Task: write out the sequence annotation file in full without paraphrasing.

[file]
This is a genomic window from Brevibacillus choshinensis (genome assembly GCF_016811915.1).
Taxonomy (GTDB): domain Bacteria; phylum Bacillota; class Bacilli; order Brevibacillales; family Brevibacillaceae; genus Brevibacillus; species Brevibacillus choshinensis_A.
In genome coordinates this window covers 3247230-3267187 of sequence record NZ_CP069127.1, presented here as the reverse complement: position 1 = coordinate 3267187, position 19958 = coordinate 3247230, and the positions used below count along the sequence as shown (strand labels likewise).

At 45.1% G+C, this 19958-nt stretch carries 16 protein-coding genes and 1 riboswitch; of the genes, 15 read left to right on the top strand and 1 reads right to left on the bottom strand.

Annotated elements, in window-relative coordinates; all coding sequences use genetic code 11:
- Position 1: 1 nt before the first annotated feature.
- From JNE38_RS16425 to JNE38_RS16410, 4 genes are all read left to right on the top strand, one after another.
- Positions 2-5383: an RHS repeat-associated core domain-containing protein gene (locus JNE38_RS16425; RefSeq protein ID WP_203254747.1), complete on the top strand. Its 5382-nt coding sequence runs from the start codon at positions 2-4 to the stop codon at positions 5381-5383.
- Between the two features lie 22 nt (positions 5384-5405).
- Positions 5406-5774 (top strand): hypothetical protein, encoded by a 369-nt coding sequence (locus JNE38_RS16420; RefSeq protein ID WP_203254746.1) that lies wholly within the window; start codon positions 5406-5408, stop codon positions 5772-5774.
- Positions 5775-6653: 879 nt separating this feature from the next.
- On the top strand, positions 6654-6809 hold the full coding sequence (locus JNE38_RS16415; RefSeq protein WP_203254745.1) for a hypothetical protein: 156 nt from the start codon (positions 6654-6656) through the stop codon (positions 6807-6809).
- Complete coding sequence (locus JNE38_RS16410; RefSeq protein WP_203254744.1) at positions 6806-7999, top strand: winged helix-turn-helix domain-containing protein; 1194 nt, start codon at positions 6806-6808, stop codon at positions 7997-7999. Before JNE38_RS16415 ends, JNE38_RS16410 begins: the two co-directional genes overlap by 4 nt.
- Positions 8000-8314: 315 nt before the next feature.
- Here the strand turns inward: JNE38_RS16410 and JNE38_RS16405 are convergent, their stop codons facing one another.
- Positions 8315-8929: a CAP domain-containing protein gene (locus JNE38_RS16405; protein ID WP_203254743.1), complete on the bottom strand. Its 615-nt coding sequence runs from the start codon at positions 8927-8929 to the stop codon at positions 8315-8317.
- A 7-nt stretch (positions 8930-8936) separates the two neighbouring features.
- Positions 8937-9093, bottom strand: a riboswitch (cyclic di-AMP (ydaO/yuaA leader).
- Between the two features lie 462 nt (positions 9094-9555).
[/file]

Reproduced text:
This is a genomic window from Brevibacillus choshinensis (genome assembly GCF_016811915.1).
Taxonomy (GTDB): domain Bacteria; phylum Bacillota; class Bacilli; order Brevibacillales; family Brevibacillaceae; genus Brevibacillus; species Brevibacillus choshinensis_A.
In genome coordinates this window covers 3247230-3267187 of sequence record NZ_CP069127.1, presented here as the reverse complement: position 1 = coordinate 3267187, position 19958 = coordinate 3247230, and the positions used below count along the sequence as shown (strand labels likewise).

At 45.1% G+C, this 19958-nt stretch carries 16 protein-coding genes and 1 riboswitch; of the genes, 15 read left to right on the top strand and 1 reads right to left on the bottom strand.

Annotated elements, in window-relative coordinates; all coding sequences use genetic code 11:
- Position 1: 1 nt before the first annotated feature.
- From JNE38_RS16425 to JNE38_RS16410, 4 genes are all read left to right on the top strand, one after another.
- Positions 2-5383: an RHS repeat-associated core domain-containing protein gene (locus JNE38_RS16425; RefSeq protein ID WP_203254747.1), complete on the top strand. Its 5382-nt coding sequence runs from the start codon at positions 2-4 to the stop codon at positions 5381-5383.
- Between the two features lie 22 nt (positions 5384-5405).
- Positions 5406-5774 (top strand): hypothetical protein, encoded by a 369-nt coding sequence (locus JNE38_RS16420; RefSeq protein ID WP_203254746.1) that lies wholly within the window; start codon positions 5406-5408, stop codon positions 5772-5774.
- Positions 5775-6653: 879 nt separating this feature from the next.
- On the top strand, positions 6654-6809 hold the full coding sequence (locus JNE38_RS16415; RefSeq protein WP_203254745.1) for a hypothetical protein: 156 nt from the start codon (positions 6654-6656) through the stop codon (positions 6807-6809).
- Complete coding sequence (locus JNE38_RS16410; RefSeq protein WP_203254744.1) at positions 6806-7999, top strand: winged helix-turn-helix domain-containing protein; 1194 nt, start codon at positions 6806-6808, stop codon at positions 7997-7999. Before JNE38_RS16415 ends, JNE38_RS16410 begins: the two co-directional genes overlap by 4 nt.
- Positions 8000-8314: 315 nt before the next feature.
- Here the strand turns inward: JNE38_RS16410 and JNE38_RS16405 are convergent, their stop codons facing one another.
- Positions 8315-8929: a CAP domain-containing protein gene (locus JNE38_RS16405; protein ID WP_203254743.1), complete on the bottom strand. Its 615-nt coding sequence runs from the start codon at positions 8927-8929 to the stop codon at positions 8315-8317.
- A 7-nt stretch (positions 8930-8936) separates the two neighbouring features.
- Positions 8937-9093, bottom strand: a riboswitch (cyclic di-AMP (ydaO/yuaA leader).
- Between the two features lie 462 nt (positions 9094-9555).